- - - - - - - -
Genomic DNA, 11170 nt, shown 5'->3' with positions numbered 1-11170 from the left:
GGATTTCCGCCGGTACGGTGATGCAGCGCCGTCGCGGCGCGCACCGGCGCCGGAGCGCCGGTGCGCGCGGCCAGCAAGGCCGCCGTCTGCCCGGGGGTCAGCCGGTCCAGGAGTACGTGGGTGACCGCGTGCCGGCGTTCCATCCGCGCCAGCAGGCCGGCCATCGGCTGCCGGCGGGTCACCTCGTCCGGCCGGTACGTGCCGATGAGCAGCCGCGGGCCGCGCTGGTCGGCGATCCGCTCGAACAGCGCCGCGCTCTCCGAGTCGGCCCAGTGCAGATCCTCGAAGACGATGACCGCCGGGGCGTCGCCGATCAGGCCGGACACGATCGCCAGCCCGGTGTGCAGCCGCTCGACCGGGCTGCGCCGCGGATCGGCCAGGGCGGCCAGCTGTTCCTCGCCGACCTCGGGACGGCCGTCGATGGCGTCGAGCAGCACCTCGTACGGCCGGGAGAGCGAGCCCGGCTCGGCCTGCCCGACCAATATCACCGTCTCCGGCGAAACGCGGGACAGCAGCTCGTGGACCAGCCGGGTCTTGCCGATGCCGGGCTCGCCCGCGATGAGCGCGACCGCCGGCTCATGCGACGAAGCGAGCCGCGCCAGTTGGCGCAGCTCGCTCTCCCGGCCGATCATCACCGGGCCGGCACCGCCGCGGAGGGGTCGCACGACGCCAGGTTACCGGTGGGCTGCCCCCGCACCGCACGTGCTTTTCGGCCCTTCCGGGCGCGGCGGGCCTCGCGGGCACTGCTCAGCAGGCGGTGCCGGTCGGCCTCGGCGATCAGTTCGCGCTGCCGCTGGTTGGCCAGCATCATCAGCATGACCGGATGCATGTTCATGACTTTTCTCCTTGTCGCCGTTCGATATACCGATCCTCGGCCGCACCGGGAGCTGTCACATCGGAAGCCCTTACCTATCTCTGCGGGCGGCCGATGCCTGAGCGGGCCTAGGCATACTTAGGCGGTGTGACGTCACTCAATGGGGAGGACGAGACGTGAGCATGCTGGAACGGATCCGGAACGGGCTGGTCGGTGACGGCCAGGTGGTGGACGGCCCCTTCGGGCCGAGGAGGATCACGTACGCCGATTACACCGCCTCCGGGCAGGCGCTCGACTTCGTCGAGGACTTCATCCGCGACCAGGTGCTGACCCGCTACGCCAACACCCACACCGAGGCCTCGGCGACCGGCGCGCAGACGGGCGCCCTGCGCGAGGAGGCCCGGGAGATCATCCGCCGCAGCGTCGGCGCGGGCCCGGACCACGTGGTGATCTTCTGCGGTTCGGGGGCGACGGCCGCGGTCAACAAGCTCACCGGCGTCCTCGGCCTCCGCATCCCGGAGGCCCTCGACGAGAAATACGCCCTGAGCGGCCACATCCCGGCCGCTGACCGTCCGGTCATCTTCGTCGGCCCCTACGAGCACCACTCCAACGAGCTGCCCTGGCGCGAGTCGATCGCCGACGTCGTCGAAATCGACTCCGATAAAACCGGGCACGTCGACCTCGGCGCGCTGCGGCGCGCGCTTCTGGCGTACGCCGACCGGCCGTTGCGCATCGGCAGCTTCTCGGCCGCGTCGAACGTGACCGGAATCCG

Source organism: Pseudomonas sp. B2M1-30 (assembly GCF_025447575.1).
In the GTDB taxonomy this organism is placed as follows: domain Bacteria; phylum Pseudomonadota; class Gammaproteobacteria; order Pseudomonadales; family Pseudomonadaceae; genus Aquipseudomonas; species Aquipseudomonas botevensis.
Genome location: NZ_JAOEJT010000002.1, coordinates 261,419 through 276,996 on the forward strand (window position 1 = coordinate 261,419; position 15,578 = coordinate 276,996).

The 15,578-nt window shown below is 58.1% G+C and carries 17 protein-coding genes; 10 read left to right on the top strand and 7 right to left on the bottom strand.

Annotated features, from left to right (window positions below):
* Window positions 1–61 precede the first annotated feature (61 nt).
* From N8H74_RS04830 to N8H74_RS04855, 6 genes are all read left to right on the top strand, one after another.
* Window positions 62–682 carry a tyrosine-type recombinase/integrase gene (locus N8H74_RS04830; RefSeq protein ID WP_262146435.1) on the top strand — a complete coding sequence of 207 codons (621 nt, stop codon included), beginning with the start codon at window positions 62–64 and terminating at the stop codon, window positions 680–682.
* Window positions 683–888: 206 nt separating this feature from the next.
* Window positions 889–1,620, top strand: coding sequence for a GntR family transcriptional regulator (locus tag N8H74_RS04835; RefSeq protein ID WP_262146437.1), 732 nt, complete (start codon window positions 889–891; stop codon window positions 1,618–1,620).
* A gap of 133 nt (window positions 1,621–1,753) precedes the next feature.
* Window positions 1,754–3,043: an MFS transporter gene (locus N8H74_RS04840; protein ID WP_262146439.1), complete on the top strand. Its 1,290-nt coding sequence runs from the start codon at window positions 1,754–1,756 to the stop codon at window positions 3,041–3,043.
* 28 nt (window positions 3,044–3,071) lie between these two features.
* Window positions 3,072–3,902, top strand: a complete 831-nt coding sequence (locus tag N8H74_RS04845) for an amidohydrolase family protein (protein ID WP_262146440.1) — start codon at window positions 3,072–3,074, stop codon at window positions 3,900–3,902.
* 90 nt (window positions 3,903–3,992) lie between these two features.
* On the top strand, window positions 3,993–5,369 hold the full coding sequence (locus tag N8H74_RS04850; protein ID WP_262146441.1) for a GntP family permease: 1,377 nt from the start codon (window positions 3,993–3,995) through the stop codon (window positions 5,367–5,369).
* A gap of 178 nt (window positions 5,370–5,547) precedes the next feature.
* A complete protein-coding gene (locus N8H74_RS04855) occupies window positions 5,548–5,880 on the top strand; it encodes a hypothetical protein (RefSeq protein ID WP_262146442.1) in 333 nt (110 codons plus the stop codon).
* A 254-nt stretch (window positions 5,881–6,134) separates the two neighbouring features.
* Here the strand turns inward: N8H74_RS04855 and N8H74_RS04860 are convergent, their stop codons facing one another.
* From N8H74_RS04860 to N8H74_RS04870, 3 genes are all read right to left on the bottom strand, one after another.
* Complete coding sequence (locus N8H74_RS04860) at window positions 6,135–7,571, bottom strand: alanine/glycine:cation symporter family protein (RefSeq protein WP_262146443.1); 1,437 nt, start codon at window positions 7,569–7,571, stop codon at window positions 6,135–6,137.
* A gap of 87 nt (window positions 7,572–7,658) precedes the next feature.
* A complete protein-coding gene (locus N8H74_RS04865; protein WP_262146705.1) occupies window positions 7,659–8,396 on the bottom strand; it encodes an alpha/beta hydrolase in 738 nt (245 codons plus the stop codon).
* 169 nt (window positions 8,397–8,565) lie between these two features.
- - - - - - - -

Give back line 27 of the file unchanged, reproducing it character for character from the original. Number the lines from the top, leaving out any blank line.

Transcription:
* 169 nt (window positions 8,397–8,565) lie between these two features.